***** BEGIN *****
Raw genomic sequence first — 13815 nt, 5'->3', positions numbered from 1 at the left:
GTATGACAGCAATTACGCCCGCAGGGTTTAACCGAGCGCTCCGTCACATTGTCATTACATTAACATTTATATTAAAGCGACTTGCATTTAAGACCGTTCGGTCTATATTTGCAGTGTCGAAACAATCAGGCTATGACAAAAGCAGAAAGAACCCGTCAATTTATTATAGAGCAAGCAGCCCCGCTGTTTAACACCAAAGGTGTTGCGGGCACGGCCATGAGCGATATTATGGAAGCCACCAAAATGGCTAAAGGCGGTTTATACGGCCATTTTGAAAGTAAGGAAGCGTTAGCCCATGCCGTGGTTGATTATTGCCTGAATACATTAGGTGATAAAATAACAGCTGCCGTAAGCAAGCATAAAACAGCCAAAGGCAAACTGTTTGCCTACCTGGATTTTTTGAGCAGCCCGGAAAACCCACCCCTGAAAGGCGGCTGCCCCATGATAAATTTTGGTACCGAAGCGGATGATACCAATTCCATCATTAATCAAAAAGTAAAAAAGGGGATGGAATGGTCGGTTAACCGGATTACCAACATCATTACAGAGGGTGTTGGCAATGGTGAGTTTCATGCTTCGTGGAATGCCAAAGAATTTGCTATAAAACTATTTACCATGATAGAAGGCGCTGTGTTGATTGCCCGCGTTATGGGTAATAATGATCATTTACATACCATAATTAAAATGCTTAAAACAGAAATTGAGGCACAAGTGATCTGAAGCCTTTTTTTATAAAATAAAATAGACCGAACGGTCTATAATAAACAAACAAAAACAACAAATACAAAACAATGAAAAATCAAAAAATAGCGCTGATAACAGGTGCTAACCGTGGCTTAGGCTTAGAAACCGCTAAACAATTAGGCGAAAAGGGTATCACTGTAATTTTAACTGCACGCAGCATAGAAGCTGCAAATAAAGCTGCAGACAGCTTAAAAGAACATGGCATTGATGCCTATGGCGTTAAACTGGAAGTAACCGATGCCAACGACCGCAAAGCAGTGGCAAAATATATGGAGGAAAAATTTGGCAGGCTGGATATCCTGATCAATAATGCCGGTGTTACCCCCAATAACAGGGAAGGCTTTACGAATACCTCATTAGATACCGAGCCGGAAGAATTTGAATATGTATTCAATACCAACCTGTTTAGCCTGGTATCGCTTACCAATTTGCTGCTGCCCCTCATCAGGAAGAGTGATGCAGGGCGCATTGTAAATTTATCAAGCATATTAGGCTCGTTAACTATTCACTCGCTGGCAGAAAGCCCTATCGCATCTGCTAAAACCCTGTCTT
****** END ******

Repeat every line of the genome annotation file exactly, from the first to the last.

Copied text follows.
Raw genomic sequence first — 13815 nt, 5'->3', positions numbered from 1 at the left:
GTATGACAGCAATTACGCCCGCAGGGTTTAACCGAGCGCTCCGTCACATTGTCATTACATTAACATTTATATTAAAGCGACTTGCATTTAAGACCGTTCGGTCTATATTTGCAGTGTCGAAACAATCAGGCTATGACAAAAGCAGAAAGAACCCGTCAATTTATTATAGAGCAAGCAGCCCCGCTGTTTAACACCAAAGGTGTTGCGGGCACGGCCATGAGCGATATTATGGAAGCCACCAAAATGGCTAAAGGCGGTTTATACGGCCATTTTGAAAGTAAGGAAGCGTTAGCCCATGCCGTGGTTGATTATTGCCTGAATACATTAGGTGATAAAATAACAGCTGCCGTAAGCAAGCATAAAACAGCCAAAGGCAAACTGTTTGCCTACCTGGATTTTTTGAGCAGCCCGGAAAACCCACCCCTGAAAGGCGGCTGCCCCATGATAAATTTTGGTACCGAAGCGGATGATACCAATTCCATCATTAATCAAAAAGTAAAAAAGGGGATGGAATGGTCGGTTAACCGGATTACCAACATCATTACAGAGGGTGTTGGCAATGGTGAGTTTCATGCTTCGTGGAATGCCAAAGAATTTGCTATAAAACTATTTACCATGATAGAAGGCGCTGTGTTGATTGCCCGCGTTATGGGTAATAATGATCATTTACATACCATAATTAAAATGCTTAAAACAGAAATTGAGGCACAAGTGATCTGAAGCCTTTTTTTATAAAATAAAATAGACCGAACGGTCTATAATAAACAAACAAAAACAACAAATACAAAACAATGAAAAATCAAAAAATAGCGCTGATAACAGGTGCTAACCGTGGCTTAGGCTTAGAAACCGCTAAACAATTAGGCGAAAAGGGTATCACTGTAATTTTAACTGCACGCAGCATAGAAGCTGCAAATAAAGCTGCAGACAGCTTAAAAGAACATGGCATTGATGCCTATGGCGTTAAACTGGAAGTAACCGATGCCAACGACCGCAAAGCAGTGGCAAAATATATGGAGGAAAAATTTGGCAGGCTGGATATCCTGATCAATAATGCCGGTGTTACCCCCAATAACAGGGAAGGCTTTACGAATACCTCATTAGATACCGAGCCGGAAGAATTTGAATATGTATTCAATACCAACCTGTTTAGCCTGGTATCGCTTACCAATTTGCTGCTGCCCCTCATCAGGAAGAGTGATGCAGGGCGCATTGTAAATTTATCAAGCATATTAGGCTCGTTAACTATTCACTCGCTGGCAGAAAGCCCTATCGCATCTGCTAAAACCCTGTCTT